Security Deposit Location – Landlords in Maine must keep the funds in a separate account from personal or business finances. However, it can be in a single escrow account used for multiple tenants under the same landlord. Upon request, landlords must disclose the account information. (Source: §6038(1))

Smoking Policy – The landlord or their authorized agent must receive a written acknowledgment that they have received notification of the property’s smoking policy prior to signing a lease or paying a deposit. (Source: §6030-E(3)C). The notice must detail if smoking is prohibited on the premises, only in specified areas of the rental property. (Source: §6030-E(3)A)

Lead-Based Paint Disclosure – The EPA requires all landlords to disclose any known lead-based paint on the interior walls, as well as provide information on how to detect and information on the dangers of the hazard. This only applies to properties built before 1978.

Security Deposit

Maximum Amount – Maine mandates that landlords cannot charge more than 2 months’ rent for a security deposit. (Source: §6032) A security deposit in Maine cannot exceed 3 months’ rent for mobile homes. (Source: §9098(1))

Receipt – A landlord must give a written receipt of any funds received by the tenant. (Source: §6022(1)) The security deposit receipt must include the date, amount paid, the name of the tenant, the period, and state that it is for a security deposit. The receipt must be signed by the person receiving the payment. (Source: §6022(2)) This does not apply to rental agreements for units that have 5 or fewer units, where one of the units is occupied by the landlord. (Source: §6022(3))

Returning to Tenant – A security deposit may not be retained for everyday wear and tear of the rental property. (Source: §6033(1)) For written rental agreements, the landlord must return the full funds or an itemized statement for any retention with any remaining balance, within the time disclosed on the lease agreement, but not exceeding 30 days. (Source: §6033(2A)) For leases without written agreements or without a fixed term, the landlord has 21 days to return the funds and/or give an itemized list of deductions. (Source: §6033(2B)) Allowable reasons for withholding the security deposit in Maine can include covering the costs of storing and disposing of unclaimed property, and the nonpayment of rent and/or utility charges. (Source: §6033(2))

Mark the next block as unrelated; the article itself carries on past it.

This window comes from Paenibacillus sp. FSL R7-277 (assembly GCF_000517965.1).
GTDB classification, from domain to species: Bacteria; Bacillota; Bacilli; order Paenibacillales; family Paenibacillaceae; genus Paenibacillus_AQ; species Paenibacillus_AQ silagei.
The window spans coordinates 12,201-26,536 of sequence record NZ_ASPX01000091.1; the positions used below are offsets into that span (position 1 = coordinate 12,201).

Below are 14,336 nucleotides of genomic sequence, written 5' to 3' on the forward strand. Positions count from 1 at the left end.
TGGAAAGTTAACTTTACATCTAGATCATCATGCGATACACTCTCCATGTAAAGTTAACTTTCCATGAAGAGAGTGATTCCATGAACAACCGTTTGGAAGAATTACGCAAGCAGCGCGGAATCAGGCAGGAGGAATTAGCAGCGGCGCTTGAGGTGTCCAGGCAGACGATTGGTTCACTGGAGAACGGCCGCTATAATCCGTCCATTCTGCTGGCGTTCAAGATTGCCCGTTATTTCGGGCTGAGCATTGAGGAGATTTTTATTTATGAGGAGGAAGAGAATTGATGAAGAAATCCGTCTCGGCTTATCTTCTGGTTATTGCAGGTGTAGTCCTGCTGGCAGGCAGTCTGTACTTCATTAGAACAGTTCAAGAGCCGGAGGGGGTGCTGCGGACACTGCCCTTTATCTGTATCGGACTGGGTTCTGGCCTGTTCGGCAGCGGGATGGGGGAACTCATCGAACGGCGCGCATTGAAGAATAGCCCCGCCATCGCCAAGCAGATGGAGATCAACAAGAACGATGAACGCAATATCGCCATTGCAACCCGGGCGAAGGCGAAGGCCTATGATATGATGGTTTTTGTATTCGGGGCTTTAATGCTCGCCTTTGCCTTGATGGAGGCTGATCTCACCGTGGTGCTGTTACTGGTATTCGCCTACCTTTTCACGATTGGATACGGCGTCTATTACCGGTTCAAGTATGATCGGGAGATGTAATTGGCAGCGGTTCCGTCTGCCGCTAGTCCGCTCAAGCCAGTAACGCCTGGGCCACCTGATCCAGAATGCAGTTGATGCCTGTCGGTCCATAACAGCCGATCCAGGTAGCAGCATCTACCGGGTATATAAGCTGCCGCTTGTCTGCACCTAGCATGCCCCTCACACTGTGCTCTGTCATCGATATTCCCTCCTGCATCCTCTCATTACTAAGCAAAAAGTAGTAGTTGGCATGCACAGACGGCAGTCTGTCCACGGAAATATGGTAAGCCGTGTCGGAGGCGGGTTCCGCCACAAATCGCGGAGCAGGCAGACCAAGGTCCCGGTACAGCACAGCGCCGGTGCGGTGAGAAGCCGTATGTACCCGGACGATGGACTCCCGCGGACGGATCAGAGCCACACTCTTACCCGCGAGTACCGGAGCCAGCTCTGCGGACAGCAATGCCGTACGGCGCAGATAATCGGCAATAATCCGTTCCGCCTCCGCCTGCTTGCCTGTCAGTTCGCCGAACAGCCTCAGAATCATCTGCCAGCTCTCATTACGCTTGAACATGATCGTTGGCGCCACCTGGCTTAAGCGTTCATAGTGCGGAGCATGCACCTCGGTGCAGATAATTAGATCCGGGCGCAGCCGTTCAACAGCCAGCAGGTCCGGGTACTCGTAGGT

Landlord Access

General Access – For non-emergency purposes, the landlord must give 24-hour notice before entering the rental premises during reasonable times. (Source: §6025(2))

Emergency Access – In case of emergency, including when the welfare of an animal is at risk, the landlord does not need permission to enter the rental unit. (Source: §6025(2))

Paying Rent

Grace Period – The tenant has 15 days to pay rent from the date outlined in the lease agreement before the landlord can charge a late fee. (Source: §6028(1))

Maximum Late Fee – The landlord cannot assess a penalty of more than 4% of the monthly rent. (Source: §6028(2)) This fee must be disclosed in a written lease agreement. (Source: §6028(3))

Returned Checks (NSF) – If a payment bounces due to insufficient funds, the landlord can assess a fee of 12% of the check’s value. (Source: §6071(1))

Reasons for Eviction (3)

Non-Payment of Rent – If the tenant is more than 7 days late in paying rent, the landlord can issue a 7-day written notice. If the renter pays all the rent owed before the end of the 7-day notice, the tenancy must be reinstated. (Source: §6002(1C))

Non-Compliance – The landlord can serve a 7-day notice if the tenant, their family, or a guest has caused or permitted the dwelling to be unfit for human habitation. (Source: §6002(1B)) The landlord can also serve a 7-day notice if the tenant changes the locks and refuses to give the landlord a duplicate key. (Source: §6025(3))

Violence – The tenant or their guest is domestically violent towards, sexually assaults, or stalks others on the premises, including fellow tenants, the landlord, or their employees. (Source: §6002(1D,1E))

Substantial Damages – The landlord can serve a 7-day notice if the tenant, their family, or a guest has caused substantial damage that has not been repaired. §6002(1A)